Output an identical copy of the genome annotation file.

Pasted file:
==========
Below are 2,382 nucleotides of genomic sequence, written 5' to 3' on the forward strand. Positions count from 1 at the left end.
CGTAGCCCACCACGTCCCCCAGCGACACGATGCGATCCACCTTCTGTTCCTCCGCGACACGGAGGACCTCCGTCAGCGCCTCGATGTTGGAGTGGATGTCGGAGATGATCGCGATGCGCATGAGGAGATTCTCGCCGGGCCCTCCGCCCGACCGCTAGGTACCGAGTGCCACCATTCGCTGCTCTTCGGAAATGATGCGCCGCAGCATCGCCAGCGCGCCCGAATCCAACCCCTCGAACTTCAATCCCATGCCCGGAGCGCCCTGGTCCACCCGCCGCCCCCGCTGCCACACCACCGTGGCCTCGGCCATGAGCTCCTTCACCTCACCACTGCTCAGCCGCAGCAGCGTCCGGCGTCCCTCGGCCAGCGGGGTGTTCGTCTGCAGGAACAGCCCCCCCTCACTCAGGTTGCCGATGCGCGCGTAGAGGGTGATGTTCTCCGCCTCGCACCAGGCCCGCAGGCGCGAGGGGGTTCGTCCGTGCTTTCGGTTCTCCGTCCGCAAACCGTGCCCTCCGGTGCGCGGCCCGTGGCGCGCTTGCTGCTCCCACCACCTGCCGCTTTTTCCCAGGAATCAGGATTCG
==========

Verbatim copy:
Below are 2,382 nucleotides of genomic sequence, written 5' to 3' on the forward strand. Positions count from 1 at the left end.
CGTAGCCCACCACGTCCCCCAGCGACACGATGCGATCCACCTTCTGTTCCTCCGCGACACGGAGGACCTCCGTCAGCGCCTCGATGTTGGAGTGGATGTCGGAGATGATCGCGATGCGCATGAGGAGATTCTCGCCGGGCCCTCCGCCCGACCGCTAGGTACCGAGTGCCACCATTCGCTGCTCTTCGGAAATGATGCGCCGCAGCATCGCCAGCGCGCCCGAATCCAACCCCTCGAACTTCAATCCCATGCCCGGAGCGCCCTGGTCCACCCGCCGCCCCCGCTGCCACACCACCGTGGCCTCGGCCATGAGCTCCTTCACCTCACCACTGCTCAGCCGCAGCAGCGTCCGGCGTCCCTCGGCCAGCGGGGTGTTCGTCTGCAGGAACAGCCCCCCCTCACTCAGGTTGCCGATGCGCGCGTAGAGGGTGATGTTCTCCGCCTCGCACCAGGCCCGCAGGCGCGAGGGGGTTCGTCCGTGCTTTCGGTTCTCCGTCCGCAAACCGTGCCCTCCGGTGCGCGGCCCGTGGCGCGCTTGCTGCTCCCACCACCTGCCGCTTTTTCCCAGGAATCAGGATTCG